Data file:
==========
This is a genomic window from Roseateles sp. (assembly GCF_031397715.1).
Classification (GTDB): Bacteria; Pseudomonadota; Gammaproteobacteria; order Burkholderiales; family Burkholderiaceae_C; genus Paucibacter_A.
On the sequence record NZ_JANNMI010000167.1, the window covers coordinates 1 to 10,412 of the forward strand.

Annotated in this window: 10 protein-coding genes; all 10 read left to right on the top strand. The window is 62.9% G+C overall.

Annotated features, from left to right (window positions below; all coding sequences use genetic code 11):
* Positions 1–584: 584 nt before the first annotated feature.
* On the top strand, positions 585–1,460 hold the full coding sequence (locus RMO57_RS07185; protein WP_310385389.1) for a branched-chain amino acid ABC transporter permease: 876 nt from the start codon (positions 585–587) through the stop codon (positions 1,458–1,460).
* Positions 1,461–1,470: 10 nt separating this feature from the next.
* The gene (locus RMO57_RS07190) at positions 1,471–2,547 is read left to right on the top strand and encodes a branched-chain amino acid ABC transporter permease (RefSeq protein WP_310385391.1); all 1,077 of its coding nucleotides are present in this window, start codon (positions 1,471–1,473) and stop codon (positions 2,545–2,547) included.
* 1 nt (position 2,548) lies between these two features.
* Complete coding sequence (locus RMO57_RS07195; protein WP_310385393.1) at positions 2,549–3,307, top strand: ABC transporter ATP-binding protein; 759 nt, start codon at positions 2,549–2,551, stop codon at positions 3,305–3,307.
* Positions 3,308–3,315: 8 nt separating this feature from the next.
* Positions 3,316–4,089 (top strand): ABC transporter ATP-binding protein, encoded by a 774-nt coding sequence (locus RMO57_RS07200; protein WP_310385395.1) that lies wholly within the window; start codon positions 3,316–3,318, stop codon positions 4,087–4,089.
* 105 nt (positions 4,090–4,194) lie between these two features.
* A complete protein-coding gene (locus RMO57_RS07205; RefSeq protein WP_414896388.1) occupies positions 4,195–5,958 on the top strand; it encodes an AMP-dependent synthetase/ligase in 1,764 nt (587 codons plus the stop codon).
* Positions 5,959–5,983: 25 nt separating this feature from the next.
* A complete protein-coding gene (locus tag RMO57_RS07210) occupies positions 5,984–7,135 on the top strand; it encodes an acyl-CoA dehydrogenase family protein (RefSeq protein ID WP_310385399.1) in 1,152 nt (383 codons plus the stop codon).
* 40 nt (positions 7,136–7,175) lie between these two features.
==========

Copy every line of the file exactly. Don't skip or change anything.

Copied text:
This is a genomic window from Roseateles sp. (assembly GCF_031397715.1).
Classification (GTDB): Bacteria; Pseudomonadota; Gammaproteobacteria; order Burkholderiales; family Burkholderiaceae_C; genus Paucibacter_A.
On the sequence record NZ_JANNMI010000167.1, the window covers coordinates 1 to 10,412 of the forward strand.

Annotated in this window: 10 protein-coding genes; all 10 read left to right on the top strand. The window is 62.9% G+C overall.

Annotated features, from left to right (window positions below; all coding sequences use genetic code 11):
* Positions 1–584: 584 nt before the first annotated feature.
* On the top strand, positions 585–1,460 hold the full coding sequence (locus RMO57_RS07185; protein WP_310385389.1) for a branched-chain amino acid ABC transporter permease: 876 nt from the start codon (positions 585–587) through the stop codon (positions 1,458–1,460).
* Positions 1,461–1,470: 10 nt separating this feature from the next.
* The gene (locus RMO57_RS07190) at positions 1,471–2,547 is read left to right on the top strand and encodes a branched-chain amino acid ABC transporter permease (RefSeq protein WP_310385391.1); all 1,077 of its coding nucleotides are present in this window, start codon (positions 1,471–1,473) and stop codon (positions 2,545–2,547) included.
* 1 nt (position 2,548) lies between these two features.
* Complete coding sequence (locus RMO57_RS07195; protein WP_310385393.1) at positions 2,549–3,307, top strand: ABC transporter ATP-binding protein; 759 nt, start codon at positions 2,549–2,551, stop codon at positions 3,305–3,307.
* Positions 3,308–3,315: 8 nt separating this feature from the next.
* Positions 3,316–4,089 (top strand): ABC transporter ATP-binding protein, encoded by a 774-nt coding sequence (locus RMO57_RS07200; protein WP_310385395.1) that lies wholly within the window; start codon positions 3,316–3,318, stop codon positions 4,087–4,089.
* 105 nt (positions 4,090–4,194) lie between these two features.
* A complete protein-coding gene (locus RMO57_RS07205; RefSeq protein WP_414896388.1) occupies positions 4,195–5,958 on the top strand; it encodes an AMP-dependent synthetase/ligase in 1,764 nt (587 codons plus the stop codon).
* Positions 5,959–5,983: 25 nt separating this feature from the next.
* A complete protein-coding gene (locus tag RMO57_RS07210) occupies positions 5,984–7,135 on the top strand; it encodes an acyl-CoA dehydrogenase family protein (RefSeq protein ID WP_310385399.1) in 1,152 nt (383 codons plus the stop codon).
* 40 nt (positions 7,136–7,175) lie between these two features.